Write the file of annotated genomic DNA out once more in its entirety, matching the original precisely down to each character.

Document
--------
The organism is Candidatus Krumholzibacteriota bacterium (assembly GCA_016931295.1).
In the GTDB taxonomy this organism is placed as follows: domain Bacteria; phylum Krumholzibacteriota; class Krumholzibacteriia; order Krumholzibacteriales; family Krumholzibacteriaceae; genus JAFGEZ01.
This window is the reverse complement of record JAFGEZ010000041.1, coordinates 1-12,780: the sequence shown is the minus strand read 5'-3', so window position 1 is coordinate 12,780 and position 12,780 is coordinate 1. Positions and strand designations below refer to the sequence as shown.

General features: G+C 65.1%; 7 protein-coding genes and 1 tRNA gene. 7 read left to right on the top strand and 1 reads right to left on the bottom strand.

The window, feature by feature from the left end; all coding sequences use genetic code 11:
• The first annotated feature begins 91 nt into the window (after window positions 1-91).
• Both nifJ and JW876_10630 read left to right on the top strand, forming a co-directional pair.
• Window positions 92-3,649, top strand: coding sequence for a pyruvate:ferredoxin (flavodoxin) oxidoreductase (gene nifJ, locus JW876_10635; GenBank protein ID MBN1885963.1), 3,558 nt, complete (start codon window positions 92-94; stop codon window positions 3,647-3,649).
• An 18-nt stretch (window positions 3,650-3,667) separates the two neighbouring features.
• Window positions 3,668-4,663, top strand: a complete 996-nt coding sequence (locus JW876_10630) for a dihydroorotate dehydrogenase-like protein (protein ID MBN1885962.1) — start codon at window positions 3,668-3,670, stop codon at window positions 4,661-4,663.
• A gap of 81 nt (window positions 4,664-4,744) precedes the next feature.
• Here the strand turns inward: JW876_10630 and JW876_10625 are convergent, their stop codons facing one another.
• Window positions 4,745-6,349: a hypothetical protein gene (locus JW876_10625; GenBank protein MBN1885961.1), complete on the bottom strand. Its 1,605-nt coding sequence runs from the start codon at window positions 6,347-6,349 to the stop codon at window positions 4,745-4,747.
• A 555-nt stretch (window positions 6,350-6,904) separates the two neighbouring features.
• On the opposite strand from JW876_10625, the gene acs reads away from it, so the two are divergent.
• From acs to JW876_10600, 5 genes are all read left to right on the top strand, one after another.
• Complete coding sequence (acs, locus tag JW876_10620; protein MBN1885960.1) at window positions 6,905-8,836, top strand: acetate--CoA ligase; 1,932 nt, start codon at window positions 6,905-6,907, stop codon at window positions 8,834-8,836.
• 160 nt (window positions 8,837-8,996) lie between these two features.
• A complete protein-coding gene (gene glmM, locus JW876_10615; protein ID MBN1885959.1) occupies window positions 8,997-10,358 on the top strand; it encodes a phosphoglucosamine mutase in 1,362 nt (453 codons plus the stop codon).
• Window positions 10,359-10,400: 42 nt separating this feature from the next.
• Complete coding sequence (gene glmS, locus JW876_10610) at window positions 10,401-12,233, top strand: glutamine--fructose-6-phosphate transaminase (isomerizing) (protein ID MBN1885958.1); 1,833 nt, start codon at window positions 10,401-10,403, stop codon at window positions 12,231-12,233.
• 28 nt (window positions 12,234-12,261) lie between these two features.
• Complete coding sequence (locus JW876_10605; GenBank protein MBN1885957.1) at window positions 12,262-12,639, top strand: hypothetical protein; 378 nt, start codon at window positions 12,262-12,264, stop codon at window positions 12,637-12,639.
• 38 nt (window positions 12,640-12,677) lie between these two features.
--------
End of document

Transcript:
The organism is Candidatus Krumholzibacteriota bacterium (assembly GCA_016931295.1).
In the GTDB taxonomy this organism is placed as follows: domain Bacteria; phylum Krumholzibacteriota; class Krumholzibacteriia; order Krumholzibacteriales; family Krumholzibacteriaceae; genus JAFGEZ01.
This window is the reverse complement of record JAFGEZ010000041.1, coordinates 1-12,780: the sequence shown is the minus strand read 5'-3', so window position 1 is coordinate 12,780 and position 12,780 is coordinate 1. Positions and strand designations below refer to the sequence as shown.

General features: G+C 65.1%; 7 protein-coding genes and 1 tRNA gene. 7 read left to right on the top strand and 1 reads right to left on the bottom strand.

The window, feature by feature from the left end; all coding sequences use genetic code 11:
• The first annotated feature begins 91 nt into the window (after window positions 1-91).
• Both nifJ and JW876_10630 read left to right on the top strand, forming a co-directional pair.
• Window positions 92-3,649, top strand: coding sequence for a pyruvate:ferredoxin (flavodoxin) oxidoreductase (gene nifJ, locus JW876_10635; GenBank protein ID MBN1885963.1), 3,558 nt, complete (start codon window positions 92-94; stop codon window positions 3,647-3,649).
• An 18-nt stretch (window positions 3,650-3,667) separates the two neighbouring features.
• Window positions 3,668-4,663, top strand: a complete 996-nt coding sequence (locus JW876_10630) for a dihydroorotate dehydrogenase-like protein (protein ID MBN1885962.1) — start codon at window positions 3,668-3,670, stop codon at window positions 4,661-4,663.
• A gap of 81 nt (window positions 4,664-4,744) precedes the next feature.
• Here the strand turns inward: JW876_10630 and JW876_10625 are convergent, their stop codons facing one another.
• Window positions 4,745-6,349: a hypothetical protein gene (locus JW876_10625; GenBank protein MBN1885961.1), complete on the bottom strand. Its 1,605-nt coding sequence runs from the start codon at window positions 6,347-6,349 to the stop codon at window positions 4,745-4,747.
• A 555-nt stretch (window positions 6,350-6,904) separates the two neighbouring features.
• On the opposite strand from JW876_10625, the gene acs reads away from it, so the two are divergent.
• From acs to JW876_10600, 5 genes are all read left to right on the top strand, one after another.
• Complete coding sequence (acs, locus tag JW876_10620; protein MBN1885960.1) at window positions 6,905-8,836, top strand: acetate--CoA ligase; 1,932 nt, start codon at window positions 6,905-6,907, stop codon at window positions 8,834-8,836.
• 160 nt (window positions 8,837-8,996) lie between these two features.
• A complete protein-coding gene (gene glmM, locus JW876_10615; protein ID MBN1885959.1) occupies window positions 8,997-10,358 on the top strand; it encodes a phosphoglucosamine mutase in 1,362 nt (453 codons plus the stop codon).
• Window positions 10,359-10,400: 42 nt separating this feature from the next.
• Complete coding sequence (gene glmS, locus JW876_10610) at window positions 10,401-12,233, top strand: glutamine--fructose-6-phosphate transaminase (isomerizing) (protein ID MBN1885958.1); 1,833 nt, start codon at window positions 10,401-10,403, stop codon at window positions 12,231-12,233.
• 28 nt (window positions 12,234-12,261) lie between these two features.
• Complete coding sequence (locus JW876_10605; GenBank protein MBN1885957.1) at window positions 12,262-12,639, top strand: hypothetical protein; 378 nt, start codon at window positions 12,262-12,264, stop codon at window positions 12,637-12,639.
• 38 nt (window positions 12,640-12,677) lie between these two features.